Monthly Archives: August 2011

Chocolate freckle cupcakes and a rant about competitive baking

chocolate freckle cupcakes

Last year I entered the Ekka baking competition. I didn’t expect to win, but it seemed like a fun thing to do. After months of testing recipes on friends, family, housemates and workmates, I figured my banana bread, pumpkin scones and jam tarts were as good as they were going to get. When the big day arrived, I dropped off my entries and anxiously waited for the results. I still didn’t expect to win, but I secretly hoped I’d be surprised. I wasn’t. But that was ok, I figured, I can’t have done that badly. Perhaps I came fourth? Then I got the feedback in the mail weeks later. It was harsh. Like, unnecessarily harsh. And vague. The feedback for my banana bread said ‘More attention to baking required. Maybe try a different recipe’. Ouch. I’m pretty sure it wasn’t that terrible. Everyone who’d tried it seemed to think it was ok. I was disheartened, and decided that competitive baking was clearly not for me.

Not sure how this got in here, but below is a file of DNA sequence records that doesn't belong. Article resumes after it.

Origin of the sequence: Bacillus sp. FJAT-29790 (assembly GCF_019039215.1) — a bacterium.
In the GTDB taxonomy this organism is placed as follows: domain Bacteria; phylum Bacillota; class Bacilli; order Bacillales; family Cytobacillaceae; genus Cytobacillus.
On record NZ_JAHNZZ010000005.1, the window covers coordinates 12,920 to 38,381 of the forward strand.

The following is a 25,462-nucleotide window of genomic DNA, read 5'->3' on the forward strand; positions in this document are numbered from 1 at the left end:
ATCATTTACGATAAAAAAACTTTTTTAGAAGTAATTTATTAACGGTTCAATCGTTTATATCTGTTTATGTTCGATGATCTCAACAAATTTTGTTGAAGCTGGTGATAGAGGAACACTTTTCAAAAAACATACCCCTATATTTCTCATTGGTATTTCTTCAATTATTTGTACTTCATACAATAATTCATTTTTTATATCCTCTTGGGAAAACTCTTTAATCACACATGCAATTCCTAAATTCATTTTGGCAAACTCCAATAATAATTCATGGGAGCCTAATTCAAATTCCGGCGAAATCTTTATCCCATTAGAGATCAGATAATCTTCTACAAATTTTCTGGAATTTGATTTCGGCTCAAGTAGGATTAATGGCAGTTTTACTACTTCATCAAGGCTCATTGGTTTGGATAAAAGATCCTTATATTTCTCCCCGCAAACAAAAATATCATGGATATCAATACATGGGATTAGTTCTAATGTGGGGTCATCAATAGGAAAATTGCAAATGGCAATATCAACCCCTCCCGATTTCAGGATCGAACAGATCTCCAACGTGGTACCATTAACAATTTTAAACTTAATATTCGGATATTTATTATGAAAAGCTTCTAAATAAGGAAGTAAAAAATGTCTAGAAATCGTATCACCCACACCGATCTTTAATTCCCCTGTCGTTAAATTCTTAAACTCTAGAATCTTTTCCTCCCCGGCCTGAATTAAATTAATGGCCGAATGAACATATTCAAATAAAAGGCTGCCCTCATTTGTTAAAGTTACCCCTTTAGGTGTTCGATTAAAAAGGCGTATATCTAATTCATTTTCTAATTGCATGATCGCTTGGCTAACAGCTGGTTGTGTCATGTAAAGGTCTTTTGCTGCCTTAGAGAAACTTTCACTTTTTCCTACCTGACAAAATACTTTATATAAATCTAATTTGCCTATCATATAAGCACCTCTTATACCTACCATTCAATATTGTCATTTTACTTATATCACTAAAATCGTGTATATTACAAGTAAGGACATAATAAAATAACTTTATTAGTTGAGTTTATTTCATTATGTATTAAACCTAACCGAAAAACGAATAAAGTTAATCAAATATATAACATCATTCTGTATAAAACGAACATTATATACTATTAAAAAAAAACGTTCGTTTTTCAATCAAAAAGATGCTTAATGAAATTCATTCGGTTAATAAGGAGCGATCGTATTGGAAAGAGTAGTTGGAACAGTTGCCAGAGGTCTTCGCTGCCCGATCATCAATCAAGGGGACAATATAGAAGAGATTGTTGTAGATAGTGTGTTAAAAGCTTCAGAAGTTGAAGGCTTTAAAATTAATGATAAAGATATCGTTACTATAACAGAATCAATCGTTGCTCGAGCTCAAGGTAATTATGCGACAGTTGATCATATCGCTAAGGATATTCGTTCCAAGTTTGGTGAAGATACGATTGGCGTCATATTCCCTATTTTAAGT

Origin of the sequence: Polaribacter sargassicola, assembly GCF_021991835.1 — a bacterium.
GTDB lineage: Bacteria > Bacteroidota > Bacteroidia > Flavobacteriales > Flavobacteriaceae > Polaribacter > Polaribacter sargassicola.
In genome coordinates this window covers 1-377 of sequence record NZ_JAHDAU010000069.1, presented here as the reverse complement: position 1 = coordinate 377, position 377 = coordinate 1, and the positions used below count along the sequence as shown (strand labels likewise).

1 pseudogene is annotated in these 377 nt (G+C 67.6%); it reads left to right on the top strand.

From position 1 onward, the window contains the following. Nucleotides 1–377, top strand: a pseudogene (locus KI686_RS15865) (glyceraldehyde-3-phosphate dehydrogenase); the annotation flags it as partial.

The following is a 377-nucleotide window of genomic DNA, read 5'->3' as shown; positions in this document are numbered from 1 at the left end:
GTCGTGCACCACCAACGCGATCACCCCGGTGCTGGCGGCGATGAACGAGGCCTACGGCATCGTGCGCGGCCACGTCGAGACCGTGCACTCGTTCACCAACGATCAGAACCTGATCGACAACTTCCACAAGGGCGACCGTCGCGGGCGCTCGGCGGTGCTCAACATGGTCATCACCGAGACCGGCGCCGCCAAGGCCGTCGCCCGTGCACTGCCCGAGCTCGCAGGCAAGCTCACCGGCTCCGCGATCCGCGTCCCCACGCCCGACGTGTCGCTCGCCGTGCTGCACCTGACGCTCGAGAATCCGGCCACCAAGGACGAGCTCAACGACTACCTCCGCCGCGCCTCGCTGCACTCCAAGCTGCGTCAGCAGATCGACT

But then I received the entry forms for this year’s Ekka. For some reason this made me feel all warm and fuzzy, like I was part of a community. And what if these types of competitions died out? That would be sad, right? So I decided I’d enter again, but in the novice category. And I’d only enter one thing – cooking three things the night before entries were due had been a mistake. So I decided on the chocolate bar cake, sent off my entry form, paid the fee and promptly forgot all about it. Unlike last year, when I tested and refined my recipes for months, this year I did nothing by way of preparation. On the weekend before the entries were due I thought I probably should a) find a recipe and b) do a test run. So I did, and it came out looking like a giant turd.


chocolate turd cake

Iced, it just looked like a shiny (polished) turd: